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  • HISTORY presents methods courses, internships, archival research, thesis writing and publishing

    HISTORY IS HANDS ON, with opportunities for methods courses, internships, archival research, thesis writing and publishing.

  • HISTORY covers Tier 1 & 2 writing, Race & Inclusion, Global Perspectives and Public Service

    HISTORY HAS YOU COVERED for every need: Tier 1 & 2 writing, Race & Inclusion, Global Perspectives and Public Service.

  • KNOW THE PAST, SHAPE THE FUTURE with the rigorous skills and comprehensive knowledge

    KNOW THE PAST, SHAPE THE FUTURE with the rigorous skills and comprehensive knowledge that will prepare you for new challenges at every stage of your life.

Department of History

Department of History

WELCOME

The rich heritage of New Orleans, our award-winning faculty, the outstanding history resources on our campus, and Tulane University's tradition of excellence make history a vital part of "the Tulane experience."

If you would like to learn more about Tulane's Department of History majors and programs of study, please contact me. I will be happy to send you information, arrange for you to tour our campus, and introduce you to our faculty. I hope to hear from you soon.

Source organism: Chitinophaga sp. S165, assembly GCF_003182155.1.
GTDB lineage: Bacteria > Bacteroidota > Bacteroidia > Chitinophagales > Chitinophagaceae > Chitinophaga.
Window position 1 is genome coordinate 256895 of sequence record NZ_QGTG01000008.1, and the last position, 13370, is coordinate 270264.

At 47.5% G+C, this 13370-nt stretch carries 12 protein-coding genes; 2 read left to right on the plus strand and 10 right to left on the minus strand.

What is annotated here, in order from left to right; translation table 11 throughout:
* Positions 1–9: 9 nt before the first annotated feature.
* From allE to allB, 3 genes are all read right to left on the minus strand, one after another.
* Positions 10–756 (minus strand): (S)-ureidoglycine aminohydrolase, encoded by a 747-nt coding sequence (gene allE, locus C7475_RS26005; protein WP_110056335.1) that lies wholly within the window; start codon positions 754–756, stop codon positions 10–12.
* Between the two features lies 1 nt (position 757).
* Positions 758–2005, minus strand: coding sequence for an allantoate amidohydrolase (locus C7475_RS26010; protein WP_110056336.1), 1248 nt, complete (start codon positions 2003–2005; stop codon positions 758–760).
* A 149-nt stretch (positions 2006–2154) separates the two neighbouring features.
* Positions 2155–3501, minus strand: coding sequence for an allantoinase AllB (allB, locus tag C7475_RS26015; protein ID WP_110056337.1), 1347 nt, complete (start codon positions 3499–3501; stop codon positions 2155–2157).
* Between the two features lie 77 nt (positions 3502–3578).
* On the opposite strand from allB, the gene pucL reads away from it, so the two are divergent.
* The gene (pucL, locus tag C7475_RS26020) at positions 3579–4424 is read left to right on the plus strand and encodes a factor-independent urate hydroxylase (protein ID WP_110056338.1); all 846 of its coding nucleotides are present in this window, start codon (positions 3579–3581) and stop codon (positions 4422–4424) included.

F. Thomas Luongo
Chair, Tulane History Department


Thinking of Law School?

The Department of History is pleased to offer a host of courses focused on law, including HISU 2910, Law and US History. This course surveys the history of the United States through legal cases from the revolutionary era to the present day. Through sensational murder trials and major Supreme Court precedents, students will explore the intersections of history and law. HISU 2910 is especially recommended for pre-law students, but all of our courses emphasize the kinds of skills students go on to use in law school. Don’t just take our word for it! Brandon Sprague, Class of 2019 and winner of the Tulane Law 34 Award: “My studies as a history major prepared me immensely for my time in law school. Law school requires reading sources of law, evaluating arguments, and articulating your conclusions persuasively, either orally or in writing, but I came to law school with a leg up, having already learned these skills through my history classes. My history assignments regularly asked me to read historical sources, come to a position about a certain question, and advocate for that position, whether through papers or seminar discussions.”

Department Contacts:

Protesters carrying signs promoting workers rights, banana farm workers

*New* Fall 2021 Course Listings

Register Now!
MCGS-4950/HISU-3912

Food, Power, and Inequality

Tuesdays
5:00 pm-7:30pm
Hebert Hall